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  • Interchange and intersection locations where unusual or unexpected maneuvers are required (such as exit ramp gore areas and left-side exits)
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  • Changes in cross-section such as lane drops
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  • Areas of concentrated demand where “visual noise” is present with competing sources of visual information, such as roadway elements, traffic elements, traffic control devices, and advertising signs

Locations along the roadway where a driver has stopping sight distance but not the extra response time provided by decision sight distance is identified as a “reduced decision zone”. Avoid placement of intersections within a reduced decision zone by relocating the intersection or by changing the grades to reduce the length of the reduced decision zone.

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Passing Sight Distance

Passing sight distance is applicable only in the design of two-lane roadways (including two-way frontage roads) and therefore is presented in Chapter 3 Section 4, Two Lane Rural Highways, and Chapter 4 Section 6, Super 2 Highways.

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Intersection Sight Distance

The operator of a vehicle approaching an intersection should have an unobstructed view of the entire intersection and an adequate view of the intersecting highway to permit control of the vehicle to avoid a collision. This visibility is referred to as intersection sight distance. When designing an intersection, the following factors should be taken into consideration:

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  • Adequate sight distance should be provided along both highway approaches and across corners;
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  • Gradients of intersecting highways should be as flat as practical on sections that are to be used for storage of stopped vehicles;
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  • Combination of vertical and horizontal curvature should allow adequate sight distance of the intersection;
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  • Traffic lanes and marked pedestrian crosswalks should be clearly visible at all times;
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  • Lane markings and signs should be clearly visible and understandable from a desired distance;
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  • Intersections should eliminate, relocate or modify conflict points to the extent allowable in order to improve safety; and
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  • Intersections should be evaluated for the effects of barriers, rails, and retaining walls on sight distance.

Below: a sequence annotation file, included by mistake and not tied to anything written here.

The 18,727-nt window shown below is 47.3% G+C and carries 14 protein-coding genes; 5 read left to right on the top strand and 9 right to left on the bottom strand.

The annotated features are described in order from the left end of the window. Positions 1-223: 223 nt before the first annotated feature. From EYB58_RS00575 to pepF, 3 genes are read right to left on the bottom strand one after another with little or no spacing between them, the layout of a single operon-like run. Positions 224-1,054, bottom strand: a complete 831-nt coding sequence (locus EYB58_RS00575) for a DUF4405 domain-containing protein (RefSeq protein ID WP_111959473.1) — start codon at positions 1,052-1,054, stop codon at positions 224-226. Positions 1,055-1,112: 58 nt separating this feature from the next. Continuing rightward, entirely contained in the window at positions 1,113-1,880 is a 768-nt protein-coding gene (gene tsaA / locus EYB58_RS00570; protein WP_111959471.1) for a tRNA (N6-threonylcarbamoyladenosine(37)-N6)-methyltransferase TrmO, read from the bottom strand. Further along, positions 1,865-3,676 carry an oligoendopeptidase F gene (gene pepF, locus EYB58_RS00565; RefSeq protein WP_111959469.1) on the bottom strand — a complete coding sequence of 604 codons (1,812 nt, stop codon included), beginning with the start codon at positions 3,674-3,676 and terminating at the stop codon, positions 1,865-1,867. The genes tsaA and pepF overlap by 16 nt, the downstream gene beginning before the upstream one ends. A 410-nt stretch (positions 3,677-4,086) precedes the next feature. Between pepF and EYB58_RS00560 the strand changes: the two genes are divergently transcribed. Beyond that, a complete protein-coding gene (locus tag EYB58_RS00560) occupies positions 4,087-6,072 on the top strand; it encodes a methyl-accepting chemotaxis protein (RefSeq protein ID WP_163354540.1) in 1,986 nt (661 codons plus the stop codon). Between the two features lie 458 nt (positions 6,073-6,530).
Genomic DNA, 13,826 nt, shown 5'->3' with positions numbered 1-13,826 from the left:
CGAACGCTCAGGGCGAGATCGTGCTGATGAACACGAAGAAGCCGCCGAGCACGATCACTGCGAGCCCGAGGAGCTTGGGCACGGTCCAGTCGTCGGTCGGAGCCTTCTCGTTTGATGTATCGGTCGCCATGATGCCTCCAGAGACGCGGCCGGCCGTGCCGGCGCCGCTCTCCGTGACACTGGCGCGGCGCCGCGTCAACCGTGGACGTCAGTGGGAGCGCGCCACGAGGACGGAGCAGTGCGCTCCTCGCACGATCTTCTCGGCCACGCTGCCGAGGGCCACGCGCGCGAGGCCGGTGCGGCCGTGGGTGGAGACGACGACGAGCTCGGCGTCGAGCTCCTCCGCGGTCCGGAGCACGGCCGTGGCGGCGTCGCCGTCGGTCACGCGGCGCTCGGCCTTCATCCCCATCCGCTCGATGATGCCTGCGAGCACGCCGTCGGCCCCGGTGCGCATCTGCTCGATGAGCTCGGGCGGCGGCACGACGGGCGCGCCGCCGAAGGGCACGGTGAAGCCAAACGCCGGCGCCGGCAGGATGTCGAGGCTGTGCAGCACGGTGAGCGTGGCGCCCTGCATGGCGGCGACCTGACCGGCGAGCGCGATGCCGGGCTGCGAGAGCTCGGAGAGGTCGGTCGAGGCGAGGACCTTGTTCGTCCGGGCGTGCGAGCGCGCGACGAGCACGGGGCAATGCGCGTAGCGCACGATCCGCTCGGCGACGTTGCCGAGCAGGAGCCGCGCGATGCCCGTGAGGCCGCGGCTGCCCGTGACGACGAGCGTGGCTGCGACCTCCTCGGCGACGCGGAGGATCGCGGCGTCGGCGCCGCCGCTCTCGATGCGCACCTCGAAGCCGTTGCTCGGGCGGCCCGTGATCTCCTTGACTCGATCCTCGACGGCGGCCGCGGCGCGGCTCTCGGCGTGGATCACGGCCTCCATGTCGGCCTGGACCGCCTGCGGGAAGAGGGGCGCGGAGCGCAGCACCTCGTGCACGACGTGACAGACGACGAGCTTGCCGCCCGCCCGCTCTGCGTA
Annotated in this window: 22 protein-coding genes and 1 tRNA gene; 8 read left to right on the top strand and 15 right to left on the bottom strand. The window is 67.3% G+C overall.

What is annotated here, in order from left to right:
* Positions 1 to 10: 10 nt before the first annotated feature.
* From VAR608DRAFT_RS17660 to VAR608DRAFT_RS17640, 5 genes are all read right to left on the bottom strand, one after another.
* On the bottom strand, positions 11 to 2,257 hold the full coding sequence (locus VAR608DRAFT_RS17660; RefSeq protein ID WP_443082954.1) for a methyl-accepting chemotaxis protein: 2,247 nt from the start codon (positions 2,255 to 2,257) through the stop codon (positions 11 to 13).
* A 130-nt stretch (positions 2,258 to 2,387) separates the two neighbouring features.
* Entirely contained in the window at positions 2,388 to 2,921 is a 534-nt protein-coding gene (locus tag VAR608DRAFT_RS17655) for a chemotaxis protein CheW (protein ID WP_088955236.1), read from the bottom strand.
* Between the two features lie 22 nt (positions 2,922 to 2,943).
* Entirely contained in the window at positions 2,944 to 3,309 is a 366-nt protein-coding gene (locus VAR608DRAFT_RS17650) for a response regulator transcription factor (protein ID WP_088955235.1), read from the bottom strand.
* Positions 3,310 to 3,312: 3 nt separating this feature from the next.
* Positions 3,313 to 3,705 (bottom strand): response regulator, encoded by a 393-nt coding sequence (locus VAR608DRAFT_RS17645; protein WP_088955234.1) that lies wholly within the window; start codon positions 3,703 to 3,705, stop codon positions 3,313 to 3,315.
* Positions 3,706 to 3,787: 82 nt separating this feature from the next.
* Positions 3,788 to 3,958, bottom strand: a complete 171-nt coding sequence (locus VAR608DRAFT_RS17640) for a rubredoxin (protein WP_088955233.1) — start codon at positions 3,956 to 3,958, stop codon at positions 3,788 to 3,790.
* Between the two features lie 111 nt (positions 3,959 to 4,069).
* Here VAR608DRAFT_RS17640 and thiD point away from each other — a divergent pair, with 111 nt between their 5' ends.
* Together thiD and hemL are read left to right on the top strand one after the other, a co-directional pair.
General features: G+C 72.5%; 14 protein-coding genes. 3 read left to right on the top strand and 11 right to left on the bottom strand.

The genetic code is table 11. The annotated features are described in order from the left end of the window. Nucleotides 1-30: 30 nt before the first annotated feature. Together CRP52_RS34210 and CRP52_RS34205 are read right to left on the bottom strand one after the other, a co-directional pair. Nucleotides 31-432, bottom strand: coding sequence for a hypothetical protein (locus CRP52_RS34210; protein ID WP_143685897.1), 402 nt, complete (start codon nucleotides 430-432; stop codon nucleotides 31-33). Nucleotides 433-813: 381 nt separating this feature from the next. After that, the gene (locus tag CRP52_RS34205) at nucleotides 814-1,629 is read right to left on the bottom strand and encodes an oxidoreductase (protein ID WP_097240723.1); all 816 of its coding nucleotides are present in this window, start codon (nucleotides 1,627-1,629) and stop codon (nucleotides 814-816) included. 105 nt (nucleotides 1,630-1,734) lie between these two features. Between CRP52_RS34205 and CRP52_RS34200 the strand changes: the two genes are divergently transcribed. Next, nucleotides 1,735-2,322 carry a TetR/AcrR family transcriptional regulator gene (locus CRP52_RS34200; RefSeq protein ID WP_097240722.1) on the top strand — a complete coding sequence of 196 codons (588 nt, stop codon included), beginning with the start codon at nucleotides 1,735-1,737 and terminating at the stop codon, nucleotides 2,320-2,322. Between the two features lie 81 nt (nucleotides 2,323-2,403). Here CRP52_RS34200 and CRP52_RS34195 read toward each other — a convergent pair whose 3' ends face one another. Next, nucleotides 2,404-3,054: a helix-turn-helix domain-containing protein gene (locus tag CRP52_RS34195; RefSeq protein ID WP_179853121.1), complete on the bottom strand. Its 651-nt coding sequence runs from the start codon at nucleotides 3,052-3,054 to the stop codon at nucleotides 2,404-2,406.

For selecting intersection sight distance, refer to AASHTO’s A Policy on Geometric Design for Highways and Streets. Sight distance criteria are provided for the following types of intersection controls:

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Sight Distance at Under-Crossings

Sight distance through a grade crossing should be at least the minimum stopping sight distance, or longer. Line of sight may be obstructed by an overpass structure and can limit the sight distance for the operator. Where practical, provide the minimum length of sag vertical curve at grade separated structures. Where economically feasible, for two-lane roadways, the passing sight distance should be maintained (see Chapter 3, Section 4 – Passing Sight Distances).

When the minimum sag vertical curve length based on headlight sight distance, as described in Section 6, is achieved for vertical clearances of 14’ or higher, then Figure 2.1 and subsequent equations are not applicable. However, if any of the following conditions occur, then the under-crossing curve length as shown in Figure 2-1 and subsequent equations should be verified based on the applicable sight distance (SSD):

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  • The minimum sag vertical curve length based on SSD for headlights is not met
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  • The comfort control (lighting) criteria is used to establish the sag vertical curve length
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  • The vertical clearance is less than 14 feet

Sight Distance at Under-crossings. 
Source: AASHTO’s A Policy on Geometric Design of Highways
and Streets (click in image to see full-size image) Anchor: #JFHGVJMHgrtop

Figure 2-1. Sight Distance at Under-crossings. Source: AASHTO’s A Policy on Geometric Design of Highways and Streets

The general equations for sag vertical curve length at under-crossings are:

Case 1 – Sight distance greater than length of vertical Curve (S>L):

Where:

Case 2 – Sight distance less than length of vertical curve (S<L)

Using an eye height of 8.0 ft for a truck driver and an object height of 2.0 ft for the taillights of a vehicle, the following equations can be derived:

Case 1 – Sight distance greater than length of vertical curve (S>L):

Case 2 – Sight distance less than length of vertical curve (S<L):

Where: